The Valley Line: A summer of song and remembrance
Jazz notable Rickie Lee Jones was the featured soloist at the Muse/ique concert. (Courtesy of Ben Gibbs)
I know that our hot days are only at bay for a little while, but what a delight it was to feel natural cool air. I even did a little happy dance in front of the thermostat when I saw that it registered only 70 degrees. This was one of life's little pleasures. See? I'm not hard to please.
Speaking of weather and such, even though a week ago Saturday was one of those stifling hot days, the olive grove outside Beckman Auditorium on the Caltech campus was a remarkably pleasant and shaded place to be when Muse/ique began its second concert of the season. This is a beautiful venue.
More than 1,400 music lovers brought their picnic baskets filled with gourmet goodies to enjoy before the concert began. I admired the creativity of many who brought floral centerpieces to enhance their tables that had been covered with purple and pink cloths.
Before the concert began I had a chance to catch up with Joyce and Tom Leddy, who were celebrating their 50th wedding anniversary that night. A beautiful bouquet of white flowers centered their table and a bottle of bubbly was icing in a lovely silver champagne bucket.
An added treat for them was that their children, Tom, who lives in Chicago, and Erin, who lives in Austin, Texas, were also at the concert to celebrate with them.
Tom and Joyce just spent a month in France touring and visiting old friends. They then settled for a couple of weeks in Aix en Provence, a charming city in the south of France, where they experienced the beauty of the lavender and sunflower fields in full bloom.
Erin, Tom Jr., his wife, Christie, and their daughters Reilly and Bryn also joined them in Aix.
Joyce said each morning they would amble to the outdoor marketplace to peruse the fresh fruits and vegetables in order to stock their cupboards. They also delighted in buying their baguettes still steaming from the oven. All of them agreed that this was a very special family time spent in a picturesque corner of the world.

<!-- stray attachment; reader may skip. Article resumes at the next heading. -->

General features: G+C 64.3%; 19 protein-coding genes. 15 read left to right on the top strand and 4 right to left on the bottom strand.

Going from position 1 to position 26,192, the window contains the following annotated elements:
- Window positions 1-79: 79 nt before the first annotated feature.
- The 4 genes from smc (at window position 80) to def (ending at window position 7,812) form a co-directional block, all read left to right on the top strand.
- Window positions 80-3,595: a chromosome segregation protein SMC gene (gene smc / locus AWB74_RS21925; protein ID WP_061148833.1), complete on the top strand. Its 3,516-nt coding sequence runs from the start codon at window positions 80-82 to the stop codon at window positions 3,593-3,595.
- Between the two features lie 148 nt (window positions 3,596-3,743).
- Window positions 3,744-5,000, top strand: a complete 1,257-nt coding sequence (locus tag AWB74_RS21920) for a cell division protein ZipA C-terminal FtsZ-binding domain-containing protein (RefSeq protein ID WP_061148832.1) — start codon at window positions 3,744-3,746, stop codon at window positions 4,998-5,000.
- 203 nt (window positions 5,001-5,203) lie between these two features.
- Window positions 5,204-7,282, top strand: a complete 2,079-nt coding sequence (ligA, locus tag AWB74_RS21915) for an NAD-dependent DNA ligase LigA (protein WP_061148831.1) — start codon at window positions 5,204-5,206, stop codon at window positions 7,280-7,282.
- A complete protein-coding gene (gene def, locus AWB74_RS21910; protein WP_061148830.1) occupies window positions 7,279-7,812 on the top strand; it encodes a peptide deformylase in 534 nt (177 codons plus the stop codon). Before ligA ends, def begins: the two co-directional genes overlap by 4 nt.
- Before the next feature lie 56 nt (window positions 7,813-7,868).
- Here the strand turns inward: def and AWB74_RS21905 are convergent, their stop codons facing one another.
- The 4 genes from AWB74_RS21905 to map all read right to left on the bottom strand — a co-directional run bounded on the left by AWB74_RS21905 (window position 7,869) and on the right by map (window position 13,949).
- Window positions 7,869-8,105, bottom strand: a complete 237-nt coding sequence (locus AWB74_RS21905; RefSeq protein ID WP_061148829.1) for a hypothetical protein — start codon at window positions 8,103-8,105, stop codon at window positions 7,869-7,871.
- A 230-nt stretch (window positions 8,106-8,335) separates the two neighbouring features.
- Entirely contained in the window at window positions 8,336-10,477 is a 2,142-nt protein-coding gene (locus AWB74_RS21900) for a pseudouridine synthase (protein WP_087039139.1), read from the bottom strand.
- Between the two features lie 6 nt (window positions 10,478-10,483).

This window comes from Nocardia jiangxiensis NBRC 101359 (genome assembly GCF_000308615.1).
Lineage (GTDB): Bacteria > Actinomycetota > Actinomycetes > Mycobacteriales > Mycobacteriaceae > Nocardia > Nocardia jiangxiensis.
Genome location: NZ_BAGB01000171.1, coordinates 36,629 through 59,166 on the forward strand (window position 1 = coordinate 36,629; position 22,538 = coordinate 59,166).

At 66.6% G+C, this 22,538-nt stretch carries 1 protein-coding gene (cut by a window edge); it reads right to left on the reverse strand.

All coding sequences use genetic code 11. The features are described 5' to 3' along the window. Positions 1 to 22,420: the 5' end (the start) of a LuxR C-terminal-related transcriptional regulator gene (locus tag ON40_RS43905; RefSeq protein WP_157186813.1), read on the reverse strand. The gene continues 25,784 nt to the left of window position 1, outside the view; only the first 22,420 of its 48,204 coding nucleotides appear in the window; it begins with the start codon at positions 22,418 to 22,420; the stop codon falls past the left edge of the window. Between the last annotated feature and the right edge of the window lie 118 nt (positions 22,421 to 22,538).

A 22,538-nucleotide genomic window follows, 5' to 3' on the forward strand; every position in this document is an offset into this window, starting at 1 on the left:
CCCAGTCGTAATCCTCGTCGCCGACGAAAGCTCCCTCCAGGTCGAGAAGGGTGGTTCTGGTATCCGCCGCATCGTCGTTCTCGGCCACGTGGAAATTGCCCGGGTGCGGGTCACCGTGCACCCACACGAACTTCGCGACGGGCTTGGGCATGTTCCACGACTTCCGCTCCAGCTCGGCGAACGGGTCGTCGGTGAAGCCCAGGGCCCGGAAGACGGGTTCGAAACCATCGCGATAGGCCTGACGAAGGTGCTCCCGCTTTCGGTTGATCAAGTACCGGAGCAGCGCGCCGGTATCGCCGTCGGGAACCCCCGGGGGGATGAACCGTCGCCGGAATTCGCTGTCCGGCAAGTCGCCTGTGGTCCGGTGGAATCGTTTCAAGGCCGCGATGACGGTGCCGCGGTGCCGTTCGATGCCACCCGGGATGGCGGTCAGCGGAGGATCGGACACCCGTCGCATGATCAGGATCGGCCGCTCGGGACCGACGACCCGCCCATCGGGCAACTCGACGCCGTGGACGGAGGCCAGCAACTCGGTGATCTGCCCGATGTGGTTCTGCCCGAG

Just as the sun was setting, the concert began with the singing of the national anthem sung by members of the Los Angeles Children's Chorus.
The chorus, just returned from singing tour in South Africa, also sang portions of that nation's anthem in three of its languages – Xhosu, Zulu, and Sesotho. Thirty-five members of the chorus were there that evening with their bright red vests.
Some of the young foothill-area choristers were Abigail Rosen, Anastacia Menemenlis, Jamie Bang and Isabella Ramos.
Later on in the program the chorus sang Duke Ellington's arrangement of “It Don't Mean a Thing if it Ain't Got that Swing,” and Leonard Bernstein's “America.”
Rachael Worby, music director and conductor of Muse/ique, did her usual masterful job of conducting this very talented orchestra.
She paid tribute to the late Marvin Hamlisch and the orchestra played his arrangement of Scott Joplin's “The Entertainer.”
From the podium, Worby introduced Dr. Charles Elachi, director of Jet Propulsion Laboratory and vice president of Caltech. She then walked out into the audience where Elachi was sitting.
He had some very kind words to say in tribute to the late physicist and astronaut Sally Ride.
Worby then introduced singer-songwriter Ricki Lee Jones, who sang “Bye, Bye Blackbird,” “September Song”, “I Won't Grow Up,” “My Funny Valentine,” and “On the Street Where you Live.” Jones then paid tribute to Ride by singing a song called “The Moon is Made of Gold.”
A highlight of the evening came when L.A. Children's Chorus graduate Jacqueline Emerson made her orchestral debut in a song that she wrote called “Peter Pan.” Jacqueline appeared in the movie, “The Hunger Games,” as the character “Foxface.” She is a busy young woman and has been accepted to Stanford University.
Her twin sisters, Hayley and Taylor, are both current members of the concert choir and they were also singing that night.
Worby, who loves to mix it up, conducted the orchestra in the compositions of three other composers who were there that evening: Laura Karpman, Daniel Chan and Michael Brooks.
It was an exciting evening of music made in a beautiful setting.
JANE NAPIER NEELY covers the La Cañada Flintridge social scene. Email her at firstname.lastname@example.org with news of your special event.